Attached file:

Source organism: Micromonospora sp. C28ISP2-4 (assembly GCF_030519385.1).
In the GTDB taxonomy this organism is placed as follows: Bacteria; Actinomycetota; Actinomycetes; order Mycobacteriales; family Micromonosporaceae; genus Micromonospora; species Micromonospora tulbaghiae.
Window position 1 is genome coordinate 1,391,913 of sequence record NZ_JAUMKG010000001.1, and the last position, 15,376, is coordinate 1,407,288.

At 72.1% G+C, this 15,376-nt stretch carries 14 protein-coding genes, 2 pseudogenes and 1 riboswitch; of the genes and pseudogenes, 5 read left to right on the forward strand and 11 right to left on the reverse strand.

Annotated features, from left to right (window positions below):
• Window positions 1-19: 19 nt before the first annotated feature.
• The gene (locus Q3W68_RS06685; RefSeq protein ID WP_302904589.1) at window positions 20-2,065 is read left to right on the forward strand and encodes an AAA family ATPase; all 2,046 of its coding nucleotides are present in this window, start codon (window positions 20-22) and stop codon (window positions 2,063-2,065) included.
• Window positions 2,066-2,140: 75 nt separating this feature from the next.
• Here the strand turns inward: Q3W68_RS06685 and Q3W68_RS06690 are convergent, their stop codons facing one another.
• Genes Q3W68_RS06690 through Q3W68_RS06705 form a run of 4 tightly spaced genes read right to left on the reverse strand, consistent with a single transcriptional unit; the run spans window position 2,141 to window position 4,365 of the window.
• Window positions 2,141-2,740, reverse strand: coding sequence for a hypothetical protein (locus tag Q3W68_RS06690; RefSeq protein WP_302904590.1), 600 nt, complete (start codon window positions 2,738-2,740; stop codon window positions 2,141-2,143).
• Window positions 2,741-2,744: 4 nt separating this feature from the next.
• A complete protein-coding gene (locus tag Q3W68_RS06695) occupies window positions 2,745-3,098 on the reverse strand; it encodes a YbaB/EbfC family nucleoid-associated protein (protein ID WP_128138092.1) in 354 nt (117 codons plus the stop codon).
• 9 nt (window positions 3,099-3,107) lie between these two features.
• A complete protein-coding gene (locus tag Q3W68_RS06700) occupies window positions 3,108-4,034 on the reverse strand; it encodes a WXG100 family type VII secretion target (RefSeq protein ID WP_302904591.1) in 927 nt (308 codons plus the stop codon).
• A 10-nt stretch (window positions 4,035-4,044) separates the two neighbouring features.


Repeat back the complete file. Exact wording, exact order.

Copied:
Source organism: Micromonospora sp. C28ISP2-4 (assembly GCF_030519385.1).
In the GTDB taxonomy this organism is placed as follows: Bacteria; Actinomycetota; Actinomycetes; order Mycobacteriales; family Micromonosporaceae; genus Micromonospora; species Micromonospora tulbaghiae.
Window position 1 is genome coordinate 1,391,913 of sequence record NZ_JAUMKG010000001.1, and the last position, 15,376, is coordinate 1,407,288.

At 72.1% G+C, this 15,376-nt stretch carries 14 protein-coding genes, 2 pseudogenes and 1 riboswitch; of the genes and pseudogenes, 5 read left to right on the forward strand and 11 right to left on the reverse strand.

Annotated features, from left to right (window positions below):
• Window positions 1-19: 19 nt before the first annotated feature.
• The gene (locus Q3W68_RS06685; RefSeq protein ID WP_302904589.1) at window positions 20-2,065 is read left to right on the forward strand and encodes an AAA family ATPase; all 2,046 of its coding nucleotides are present in this window, start codon (window positions 20-22) and stop codon (window positions 2,063-2,065) included.
• Window positions 2,066-2,140: 75 nt separating this feature from the next.
• Here the strand turns inward: Q3W68_RS06685 and Q3W68_RS06690 are convergent, their stop codons facing one another.
• Genes Q3W68_RS06690 through Q3W68_RS06705 form a run of 4 tightly spaced genes read right to left on the reverse strand, consistent with a single transcriptional unit; the run spans window position 2,141 to window position 4,365 of the window.
• Window positions 2,141-2,740, reverse strand: coding sequence for a hypothetical protein (locus tag Q3W68_RS06690; RefSeq protein WP_302904590.1), 600 nt, complete (start codon window positions 2,738-2,740; stop codon window positions 2,141-2,143).
• Window positions 2,741-2,744: 4 nt separating this feature from the next.
• A complete protein-coding gene (locus tag Q3W68_RS06695) occupies window positions 2,745-3,098 on the reverse strand; it encodes a YbaB/EbfC family nucleoid-associated protein (protein ID WP_128138092.1) in 354 nt (117 codons plus the stop codon).
• 9 nt (window positions 3,099-3,107) lie between these two features.
• A complete protein-coding gene (locus tag Q3W68_RS06700) occupies window positions 3,108-4,034 on the reverse strand; it encodes a WXG100 family type VII secretion target (RefSeq protein ID WP_302904591.1) in 927 nt (308 codons plus the stop codon).
• A 10-nt stretch (window positions 4,035-4,044) separates the two neighbouring features.